One of the most important pieces of Greek sculpture that has come to America in recent years has just been acquired by the University Museum. It is a stele or grave relief, and belongs to a class of monuments which, like our modern tombstones, were erected in memory of the dead to mark the places of their burial. Such monuments are today rarely met with in museums outside of Greece. Their size and, on the whole, their general excellence, make them much prized by the archeologists of Greece, and by all who are interested in the history of art.
This stele is roughly 1.55 meters high and 90 centimeters wide, the typical size of the best of these monuments. It is of Pentelic marble, which has turned to a deep brown. This patina is unusually good, and rich. The stele has been split in two, and I fear that this was done intentionally: fortunately, however, the two parts join quite perfectly in front. Underneath the chair of the seated figure there is an old break and a fragment is missing.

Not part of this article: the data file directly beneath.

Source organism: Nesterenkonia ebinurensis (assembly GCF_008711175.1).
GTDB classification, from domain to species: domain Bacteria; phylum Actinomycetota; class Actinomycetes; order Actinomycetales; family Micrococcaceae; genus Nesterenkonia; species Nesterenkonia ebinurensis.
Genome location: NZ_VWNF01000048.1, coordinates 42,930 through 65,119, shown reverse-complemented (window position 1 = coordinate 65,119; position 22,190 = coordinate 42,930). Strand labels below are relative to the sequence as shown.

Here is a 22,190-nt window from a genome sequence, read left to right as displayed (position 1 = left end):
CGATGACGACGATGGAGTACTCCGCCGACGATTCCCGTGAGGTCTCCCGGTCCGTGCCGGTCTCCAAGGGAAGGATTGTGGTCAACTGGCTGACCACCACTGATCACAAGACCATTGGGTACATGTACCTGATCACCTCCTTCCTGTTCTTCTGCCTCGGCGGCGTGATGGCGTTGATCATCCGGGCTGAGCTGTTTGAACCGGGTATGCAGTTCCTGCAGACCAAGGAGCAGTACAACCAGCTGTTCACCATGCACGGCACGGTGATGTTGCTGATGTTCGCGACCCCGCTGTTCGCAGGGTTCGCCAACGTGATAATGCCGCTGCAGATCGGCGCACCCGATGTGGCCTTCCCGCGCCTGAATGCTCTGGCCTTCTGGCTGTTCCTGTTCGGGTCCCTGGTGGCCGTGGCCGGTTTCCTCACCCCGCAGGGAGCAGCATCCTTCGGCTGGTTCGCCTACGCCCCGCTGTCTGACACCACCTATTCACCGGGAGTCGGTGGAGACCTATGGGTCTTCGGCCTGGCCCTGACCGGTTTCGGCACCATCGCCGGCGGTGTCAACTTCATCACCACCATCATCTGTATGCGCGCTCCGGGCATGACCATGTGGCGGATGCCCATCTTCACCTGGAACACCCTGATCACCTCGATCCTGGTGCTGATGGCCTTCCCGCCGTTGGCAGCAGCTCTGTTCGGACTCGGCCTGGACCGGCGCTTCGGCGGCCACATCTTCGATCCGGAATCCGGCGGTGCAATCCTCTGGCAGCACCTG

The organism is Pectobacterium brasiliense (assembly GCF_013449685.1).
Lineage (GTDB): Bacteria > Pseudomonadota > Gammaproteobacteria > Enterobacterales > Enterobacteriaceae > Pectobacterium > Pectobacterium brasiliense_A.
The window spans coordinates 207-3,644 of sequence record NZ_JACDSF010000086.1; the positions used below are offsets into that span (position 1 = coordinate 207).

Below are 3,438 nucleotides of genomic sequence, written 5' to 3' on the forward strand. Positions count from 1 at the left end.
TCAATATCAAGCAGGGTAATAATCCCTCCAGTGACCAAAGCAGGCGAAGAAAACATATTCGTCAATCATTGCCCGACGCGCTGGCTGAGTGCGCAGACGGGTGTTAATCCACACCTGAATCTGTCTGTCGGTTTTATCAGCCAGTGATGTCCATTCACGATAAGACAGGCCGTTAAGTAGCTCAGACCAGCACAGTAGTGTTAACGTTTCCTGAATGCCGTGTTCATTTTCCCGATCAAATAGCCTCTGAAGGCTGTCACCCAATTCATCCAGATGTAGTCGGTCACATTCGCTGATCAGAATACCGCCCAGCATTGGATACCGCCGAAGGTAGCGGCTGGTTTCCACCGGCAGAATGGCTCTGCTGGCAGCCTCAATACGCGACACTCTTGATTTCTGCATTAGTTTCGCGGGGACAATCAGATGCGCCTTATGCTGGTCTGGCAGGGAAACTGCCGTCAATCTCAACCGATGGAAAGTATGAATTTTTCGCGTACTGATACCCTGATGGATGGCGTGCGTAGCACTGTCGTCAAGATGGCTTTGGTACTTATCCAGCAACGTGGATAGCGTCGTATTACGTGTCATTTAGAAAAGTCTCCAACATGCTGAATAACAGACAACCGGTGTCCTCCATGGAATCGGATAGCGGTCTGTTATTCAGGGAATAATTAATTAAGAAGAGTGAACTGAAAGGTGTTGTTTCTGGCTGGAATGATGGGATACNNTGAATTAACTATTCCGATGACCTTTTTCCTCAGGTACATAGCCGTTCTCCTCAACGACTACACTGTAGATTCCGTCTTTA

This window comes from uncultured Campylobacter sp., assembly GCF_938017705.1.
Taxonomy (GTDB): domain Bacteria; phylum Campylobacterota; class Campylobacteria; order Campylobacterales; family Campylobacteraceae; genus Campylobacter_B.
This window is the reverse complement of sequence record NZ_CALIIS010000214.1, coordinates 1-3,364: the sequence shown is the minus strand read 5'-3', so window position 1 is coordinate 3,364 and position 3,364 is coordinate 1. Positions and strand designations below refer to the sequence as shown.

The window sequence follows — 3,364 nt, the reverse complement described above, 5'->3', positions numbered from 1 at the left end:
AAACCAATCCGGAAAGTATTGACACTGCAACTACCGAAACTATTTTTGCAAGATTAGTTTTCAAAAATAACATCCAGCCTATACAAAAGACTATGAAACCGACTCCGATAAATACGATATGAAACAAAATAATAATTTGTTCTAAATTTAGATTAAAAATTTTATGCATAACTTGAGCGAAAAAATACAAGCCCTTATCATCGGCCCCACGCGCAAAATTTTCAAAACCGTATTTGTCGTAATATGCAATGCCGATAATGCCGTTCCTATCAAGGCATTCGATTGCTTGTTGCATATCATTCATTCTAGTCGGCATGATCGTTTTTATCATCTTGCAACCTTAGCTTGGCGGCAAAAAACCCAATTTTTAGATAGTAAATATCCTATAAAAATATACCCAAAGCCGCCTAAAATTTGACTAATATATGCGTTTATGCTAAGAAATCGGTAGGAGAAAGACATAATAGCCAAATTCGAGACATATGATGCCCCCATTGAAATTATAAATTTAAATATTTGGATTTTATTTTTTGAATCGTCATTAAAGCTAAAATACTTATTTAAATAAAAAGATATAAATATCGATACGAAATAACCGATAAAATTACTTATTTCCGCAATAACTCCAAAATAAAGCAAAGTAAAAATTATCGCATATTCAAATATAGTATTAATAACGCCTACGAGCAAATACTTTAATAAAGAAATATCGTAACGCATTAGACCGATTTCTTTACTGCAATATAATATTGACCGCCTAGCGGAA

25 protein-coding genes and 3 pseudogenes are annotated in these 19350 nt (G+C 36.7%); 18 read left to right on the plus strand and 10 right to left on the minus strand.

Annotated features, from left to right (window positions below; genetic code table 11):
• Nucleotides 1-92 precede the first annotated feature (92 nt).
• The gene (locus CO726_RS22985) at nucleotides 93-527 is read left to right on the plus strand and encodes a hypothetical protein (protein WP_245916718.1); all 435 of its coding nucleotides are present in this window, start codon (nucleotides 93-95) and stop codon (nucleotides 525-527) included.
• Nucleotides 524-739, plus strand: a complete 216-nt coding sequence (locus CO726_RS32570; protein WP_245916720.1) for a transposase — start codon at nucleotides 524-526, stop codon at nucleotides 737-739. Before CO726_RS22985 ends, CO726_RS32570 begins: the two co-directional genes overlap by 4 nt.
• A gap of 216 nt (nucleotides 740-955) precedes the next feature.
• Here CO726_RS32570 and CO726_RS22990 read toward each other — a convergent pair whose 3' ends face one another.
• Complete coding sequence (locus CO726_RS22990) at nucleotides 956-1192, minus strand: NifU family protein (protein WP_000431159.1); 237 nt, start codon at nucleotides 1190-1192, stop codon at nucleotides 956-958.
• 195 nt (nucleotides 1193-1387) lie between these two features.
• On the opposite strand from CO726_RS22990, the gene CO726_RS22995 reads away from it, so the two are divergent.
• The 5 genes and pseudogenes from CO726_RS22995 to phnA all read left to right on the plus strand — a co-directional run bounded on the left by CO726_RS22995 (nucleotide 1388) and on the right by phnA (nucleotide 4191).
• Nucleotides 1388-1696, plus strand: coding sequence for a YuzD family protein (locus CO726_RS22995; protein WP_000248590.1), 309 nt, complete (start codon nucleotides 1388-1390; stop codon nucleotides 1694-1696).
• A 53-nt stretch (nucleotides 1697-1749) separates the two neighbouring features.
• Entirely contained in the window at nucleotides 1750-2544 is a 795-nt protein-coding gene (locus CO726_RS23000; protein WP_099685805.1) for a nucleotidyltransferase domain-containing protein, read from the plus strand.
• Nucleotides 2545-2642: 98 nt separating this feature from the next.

The subject represented by the sculpture is one not uncommon among these grave reliefs. A woman, seated in a straight chair, holds the hand of a man who stands in front of her. This woman is the deceased, over whose tomb the monument was placed. Her face wears an expression of calm; and, indeed, in none of the three figures is there any thought of suffering or pain. There is no suggestion of the trappings of death that is too often the prevailing idea with modern burial customs, and which figure all too frequently on the tombstones in our cemeteries. In fact, into this scene of farewell, of the fourth century before Christ, we can read a message of immortal life that is really Christian in spirit. The calm and peace which these figures show seem to prove their belief that in a better world they will meet again and renew their intimate relations, and that the parting is but temporary.